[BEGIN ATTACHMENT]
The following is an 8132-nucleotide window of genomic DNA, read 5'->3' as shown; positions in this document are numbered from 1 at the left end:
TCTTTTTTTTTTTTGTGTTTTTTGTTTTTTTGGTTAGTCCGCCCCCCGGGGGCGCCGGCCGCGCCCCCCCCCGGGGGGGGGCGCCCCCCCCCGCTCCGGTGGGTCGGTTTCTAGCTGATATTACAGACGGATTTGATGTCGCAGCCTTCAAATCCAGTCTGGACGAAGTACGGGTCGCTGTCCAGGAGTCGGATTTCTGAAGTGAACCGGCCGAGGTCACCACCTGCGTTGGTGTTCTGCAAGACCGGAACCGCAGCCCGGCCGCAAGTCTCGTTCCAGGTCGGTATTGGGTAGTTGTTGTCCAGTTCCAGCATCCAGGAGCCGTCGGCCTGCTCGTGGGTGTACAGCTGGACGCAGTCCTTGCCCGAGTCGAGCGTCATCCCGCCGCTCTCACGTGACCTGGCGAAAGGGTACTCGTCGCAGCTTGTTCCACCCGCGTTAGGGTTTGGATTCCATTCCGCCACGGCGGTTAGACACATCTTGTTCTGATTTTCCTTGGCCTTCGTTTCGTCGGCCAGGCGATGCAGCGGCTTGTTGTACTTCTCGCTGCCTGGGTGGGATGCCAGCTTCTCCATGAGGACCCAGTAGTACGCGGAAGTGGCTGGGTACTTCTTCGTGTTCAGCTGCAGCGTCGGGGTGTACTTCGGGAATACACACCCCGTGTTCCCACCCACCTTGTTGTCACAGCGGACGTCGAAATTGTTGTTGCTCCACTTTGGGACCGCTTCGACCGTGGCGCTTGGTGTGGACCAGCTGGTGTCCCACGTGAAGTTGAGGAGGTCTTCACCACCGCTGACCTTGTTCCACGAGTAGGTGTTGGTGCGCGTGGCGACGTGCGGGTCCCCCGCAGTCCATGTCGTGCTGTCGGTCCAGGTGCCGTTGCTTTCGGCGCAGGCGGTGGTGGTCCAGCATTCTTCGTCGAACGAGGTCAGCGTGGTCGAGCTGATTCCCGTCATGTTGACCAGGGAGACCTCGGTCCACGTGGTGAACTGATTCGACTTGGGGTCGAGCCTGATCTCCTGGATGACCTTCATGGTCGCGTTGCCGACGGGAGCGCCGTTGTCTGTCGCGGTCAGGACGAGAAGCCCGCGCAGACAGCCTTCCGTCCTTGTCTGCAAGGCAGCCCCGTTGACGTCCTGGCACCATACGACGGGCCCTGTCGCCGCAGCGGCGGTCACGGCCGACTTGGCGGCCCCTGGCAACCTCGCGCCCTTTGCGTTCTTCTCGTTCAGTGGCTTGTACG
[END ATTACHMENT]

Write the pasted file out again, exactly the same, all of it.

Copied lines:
The following is an 8132-nucleotide window of genomic DNA, read 5'->3' as shown; positions in this document are numbered from 1 at the left end:
TCTTTTTTTTTTTTGTGTTTTTTGTTTTTTTGGTTAGTCCGCCCCCCGGGGGCGCCGGCCGCGCCCCCCCCCGGGGGGGGGCGCCCCCCCCCGCTCCGGTGGGTCGGTTTCTAGCTGATATTACAGACGGATTTGATGTCGCAGCCTTCAAATCCAGTCTGGACGAAGTACGGGTCGCTGTCCAGGAGTCGGATTTCTGAAGTGAACCGGCCGAGGTCACCACCTGCGTTGGTGTTCTGCAAGACCGGAACCGCAGCCCGGCCGCAAGTCTCGTTCCAGGTCGGTATTGGGTAGTTGTTGTCCAGTTCCAGCATCCAGGAGCCGTCGGCCTGCTCGTGGGTGTACAGCTGGACGCAGTCCTTGCCCGAGTCGAGCGTCATCCCGCCGCTCTCACGTGACCTGGCGAAAGGGTACTCGTCGCAGCTTGTTCCACCCGCGTTAGGGTTTGGATTCCATTCCGCCACGGCGGTTAGACACATCTTGTTCTGATTTTCCTTGGCCTTCGTTTCGTCGGCCAGGCGATGCAGCGGCTTGTTGTACTTCTCGCTGCCTGGGTGGGATGCCAGCTTCTCCATGAGGACCCAGTAGTACGCGGAAGTGGCTGGGTACTTCTTCGTGTTCAGCTGCAGCGTCGGGGTGTACTTCGGGAATACACACCCCGTGTTCCCACCCACCTTGTTGTCACAGCGGACGTCGAAATTGTTGTTGCTCCACTTTGGGACCGCTTCGACCGTGGCGCTTGGTGTGGACCAGCTGGTGTCCCACGTGAAGTTGAGGAGGTCTTCACCACCGCTGACCTTGTTCCACGAGTAGGTGTTGGTGCGCGTGGCGACGTGCGGGTCCCCCGCAGTCCATGTCGTGCTGTCGGTCCAGGTGCCGTTGCTTTCGGCGCAGGCGGTGGTGGTCCAGCATTCTTCGTCGAACGAGGTCAGCGTGGTCGAGCTGATTCCCGTCATGTTGACCAGGGAGACCTCGGTCCACGTGGTGAACTGATTCGACTTGGGGTCGAGCCTGATCTCCTGGATGACCTTCATGGTCGCGTTGCCGACGGGAGCGCCGTTGTCTGTCGCGGTCAGGACGAGAAGCCCGCGCAGACAGCCTTCCGTCCTTGTCTGCAAGGCAGCCCCGTTGACGTCCTGGCACCATACGACGGGCCCTGTCGCCGCAGCGGCGGTCACGGCCGACTTGGCGGCCCCTGGCAACCTCGCGCCCTTTGCGTTCTTCTCGTTCAGTGGCTTGTACG